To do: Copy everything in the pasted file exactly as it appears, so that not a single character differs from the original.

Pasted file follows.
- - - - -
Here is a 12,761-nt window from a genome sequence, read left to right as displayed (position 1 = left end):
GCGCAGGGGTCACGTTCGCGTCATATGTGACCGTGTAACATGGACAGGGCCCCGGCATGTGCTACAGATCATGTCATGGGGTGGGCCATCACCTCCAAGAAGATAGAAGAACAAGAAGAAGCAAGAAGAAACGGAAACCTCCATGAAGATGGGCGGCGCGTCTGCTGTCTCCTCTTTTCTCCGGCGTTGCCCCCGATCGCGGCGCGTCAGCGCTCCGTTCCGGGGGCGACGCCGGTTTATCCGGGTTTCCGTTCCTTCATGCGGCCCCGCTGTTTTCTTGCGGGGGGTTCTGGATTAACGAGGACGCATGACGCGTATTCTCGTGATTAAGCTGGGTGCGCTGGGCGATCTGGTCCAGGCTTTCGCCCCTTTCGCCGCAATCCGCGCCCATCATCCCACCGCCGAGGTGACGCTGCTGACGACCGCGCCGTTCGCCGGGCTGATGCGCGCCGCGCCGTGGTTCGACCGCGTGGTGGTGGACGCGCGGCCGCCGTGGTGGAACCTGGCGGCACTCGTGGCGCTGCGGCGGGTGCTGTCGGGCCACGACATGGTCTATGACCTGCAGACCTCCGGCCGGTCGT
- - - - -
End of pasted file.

Here is a 12,761-nt window from a genome sequence, read left to right as displayed (position 1 = left end):
GCGCAGGGGTCACGTTCGCGTCATATGTGACCGTGTAACATGGACAGGGCCCCGGCATGTGCTACAGATCATGTCATGGGGTGGGCCATCACCTCCAAGAAGATAGAAGAACAAGAAGAAGCAAGAAGAAACGGAAACCTCCATGAAGATGGGCGGCGCGTCTGCTGTCTCCTCTTTTCTCCGGCGTTGCCCCCGATCGCGGCGCGTCAGCGCTCCGTTCCGGGGGCGACGCCGGTTTATCCGGGTTTCCGTTCCTTCATGCGGCCCCGCTGTTTTCTTGCGGGGGGTTCTGGATTAACGAGGACGCATGACGCGTATTCTCGTGATTAAGCTGGGTGCGCTGGGCGATCTGGTCCAGGCTTTCGCCCCTTTCGCCGCAATCCGCGCCCATCATCCCACCGCCGAGGTGACGCTGCTGACGACCGCGCCGTTCGCCGGGCTGATGCGCGCCGCGCCGTGGTTCGACCGCGTGGTGGTGGACGCGCGGCCGCCGTGGTGGAACCTGGCGGCACTCGTGGCGCTGCGGCGGGTGCTGTCGGGCCACGACATGGTCTATGACCTGCAGACCTCCGGCCGGTCGT